I Love A Happy Ending

The Stolen Handcycle Chronicles rolls to a happy ending.

Friday morning a Fort Collins police detective called with the happy news that they recovered the bike. Thanks to diligent work by law enforcement—supported by a huge circle of prayer—this episode offered about the best possible conclusion.

(If you’re unfamiliar with this saga, check out When Someone Steals and Adversity And Opportunity.)

This whole story exemplifies what I said along RICH’S RIDE. Media and political interests too often portray us as selfish, bitter, and divided. But we encountered nothing but generosity, support, and eagerness to help.

I’m committed to turning off the negative voices with a vested interest in highlighting and promoting divisive messages.

My community—and the world in general—aren’t characterized by one person who made a poor choice.

I choose instead to see the hundreds of folks who jumped on Facebook to publicize and help secure the bike’s return. I choose to see police officers who might have filed this as one more insignificant crime, but instead pursued leads and took great personal joy in reporting their discovery. I choose to see reporters who worked to tell the story and showed up today to document the happy ending.

See, I am doing a new thing! Now it springs up; do you not perceive it? (Isaiah 43:18)

I perceive those who offered prayers, encouragement, and financial assistance if I had to replace an expensive machine. I’ll focus on the opportunities, the added exposure this incident generated for our upcoming ride from Cincinnati to Washington, DC.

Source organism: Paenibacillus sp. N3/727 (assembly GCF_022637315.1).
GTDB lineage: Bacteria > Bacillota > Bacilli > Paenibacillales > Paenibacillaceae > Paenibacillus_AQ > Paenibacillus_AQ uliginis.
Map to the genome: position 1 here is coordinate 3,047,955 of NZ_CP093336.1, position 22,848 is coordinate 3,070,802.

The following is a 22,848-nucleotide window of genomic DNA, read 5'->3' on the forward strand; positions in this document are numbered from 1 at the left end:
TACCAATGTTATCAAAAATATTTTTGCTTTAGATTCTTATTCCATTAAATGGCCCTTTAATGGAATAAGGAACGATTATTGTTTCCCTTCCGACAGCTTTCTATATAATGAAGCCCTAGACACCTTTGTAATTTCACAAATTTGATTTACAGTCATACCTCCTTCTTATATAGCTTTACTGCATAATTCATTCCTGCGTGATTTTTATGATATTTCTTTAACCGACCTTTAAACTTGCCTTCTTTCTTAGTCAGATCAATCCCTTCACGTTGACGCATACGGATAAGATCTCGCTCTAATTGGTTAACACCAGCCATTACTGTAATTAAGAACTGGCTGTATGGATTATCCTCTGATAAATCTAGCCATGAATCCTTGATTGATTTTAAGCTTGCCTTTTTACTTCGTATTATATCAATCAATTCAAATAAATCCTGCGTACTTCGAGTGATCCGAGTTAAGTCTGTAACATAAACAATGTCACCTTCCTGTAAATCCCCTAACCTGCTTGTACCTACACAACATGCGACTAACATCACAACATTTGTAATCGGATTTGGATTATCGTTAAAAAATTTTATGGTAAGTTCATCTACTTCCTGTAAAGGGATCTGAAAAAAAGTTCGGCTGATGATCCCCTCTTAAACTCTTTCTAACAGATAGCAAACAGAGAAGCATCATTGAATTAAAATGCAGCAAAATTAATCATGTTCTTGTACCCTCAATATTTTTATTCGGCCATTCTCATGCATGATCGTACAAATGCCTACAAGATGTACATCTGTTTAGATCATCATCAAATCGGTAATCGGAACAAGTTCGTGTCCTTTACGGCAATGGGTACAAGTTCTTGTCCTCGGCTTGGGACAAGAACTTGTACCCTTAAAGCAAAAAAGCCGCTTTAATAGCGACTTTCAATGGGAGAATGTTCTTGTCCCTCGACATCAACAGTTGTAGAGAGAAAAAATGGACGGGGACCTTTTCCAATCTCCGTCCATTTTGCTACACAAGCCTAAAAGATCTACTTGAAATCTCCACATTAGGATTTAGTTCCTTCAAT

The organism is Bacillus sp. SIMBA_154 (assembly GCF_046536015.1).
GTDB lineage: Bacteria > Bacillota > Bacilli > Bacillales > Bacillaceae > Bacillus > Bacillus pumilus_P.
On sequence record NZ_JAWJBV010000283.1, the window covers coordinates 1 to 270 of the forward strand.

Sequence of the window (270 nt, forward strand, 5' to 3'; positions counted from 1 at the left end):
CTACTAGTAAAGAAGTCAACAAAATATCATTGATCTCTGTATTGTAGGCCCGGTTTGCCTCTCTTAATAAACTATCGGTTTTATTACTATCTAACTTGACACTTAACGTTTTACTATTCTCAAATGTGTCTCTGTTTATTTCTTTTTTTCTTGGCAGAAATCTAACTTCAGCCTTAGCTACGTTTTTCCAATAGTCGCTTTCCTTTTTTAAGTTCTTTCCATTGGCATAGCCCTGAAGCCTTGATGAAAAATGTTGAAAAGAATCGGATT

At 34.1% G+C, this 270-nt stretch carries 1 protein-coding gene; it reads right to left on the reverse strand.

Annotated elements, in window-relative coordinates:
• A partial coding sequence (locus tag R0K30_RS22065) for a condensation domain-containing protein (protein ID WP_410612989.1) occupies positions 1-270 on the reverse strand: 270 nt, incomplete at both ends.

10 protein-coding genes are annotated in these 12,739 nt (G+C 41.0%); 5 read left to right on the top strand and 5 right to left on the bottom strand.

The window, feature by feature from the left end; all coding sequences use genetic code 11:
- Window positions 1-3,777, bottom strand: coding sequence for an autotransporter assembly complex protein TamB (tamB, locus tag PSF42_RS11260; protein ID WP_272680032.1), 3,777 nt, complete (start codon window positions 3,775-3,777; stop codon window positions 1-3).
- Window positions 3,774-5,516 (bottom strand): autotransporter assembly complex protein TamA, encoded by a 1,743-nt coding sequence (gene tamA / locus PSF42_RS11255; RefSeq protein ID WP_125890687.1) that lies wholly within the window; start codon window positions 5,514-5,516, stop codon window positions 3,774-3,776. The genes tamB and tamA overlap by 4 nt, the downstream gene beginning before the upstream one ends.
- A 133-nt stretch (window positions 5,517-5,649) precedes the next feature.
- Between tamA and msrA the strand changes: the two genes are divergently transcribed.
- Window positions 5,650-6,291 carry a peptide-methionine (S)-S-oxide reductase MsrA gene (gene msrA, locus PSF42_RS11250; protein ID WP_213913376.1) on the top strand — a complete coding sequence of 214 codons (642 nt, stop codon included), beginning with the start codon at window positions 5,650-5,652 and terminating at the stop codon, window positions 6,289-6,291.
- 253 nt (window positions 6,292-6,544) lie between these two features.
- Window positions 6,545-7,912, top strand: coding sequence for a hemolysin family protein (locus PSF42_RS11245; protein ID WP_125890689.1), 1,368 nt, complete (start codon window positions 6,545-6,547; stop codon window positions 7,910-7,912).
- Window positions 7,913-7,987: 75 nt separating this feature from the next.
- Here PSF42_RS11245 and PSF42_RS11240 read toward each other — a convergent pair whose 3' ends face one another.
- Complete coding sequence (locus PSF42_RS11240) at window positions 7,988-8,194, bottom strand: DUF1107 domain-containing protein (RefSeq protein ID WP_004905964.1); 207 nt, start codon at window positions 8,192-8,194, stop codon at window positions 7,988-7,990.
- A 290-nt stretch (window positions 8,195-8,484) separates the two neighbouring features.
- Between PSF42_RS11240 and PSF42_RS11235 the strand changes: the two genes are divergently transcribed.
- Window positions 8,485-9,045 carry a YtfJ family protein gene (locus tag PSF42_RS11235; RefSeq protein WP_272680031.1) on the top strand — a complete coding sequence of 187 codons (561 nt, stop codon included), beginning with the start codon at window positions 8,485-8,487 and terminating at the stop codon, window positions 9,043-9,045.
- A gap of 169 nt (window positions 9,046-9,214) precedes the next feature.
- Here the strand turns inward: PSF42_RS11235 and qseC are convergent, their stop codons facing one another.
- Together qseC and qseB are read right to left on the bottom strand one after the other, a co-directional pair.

Who knows how many people will become aware and perhaps even donate to support the important work of International Justice Mission? (That’s a not-so-subtle hint if you want to click this link and check out the details.)

We’re invited to perceive the new things, the good, abundant things God’s doing all around us. That’s the city—and the world—in which we live.

Becky and I are sad for the person who took my bike. Even before the bike’s return we expressed our hope that this event becomes a catalyst for change and restoration.

But I refuse to allow one mistake to become a distorted lens through which I see my neighborhood, my community, or my world.

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Copyright 2008-2012 by Rich Dixon, All Rights Reserved. Used by permission.

Rich is an author and speaker. He is the author of:

Relentless Grace: God’s Invitation To Give Hope Another Chance. Visit his web site www.relentlessgrace.com

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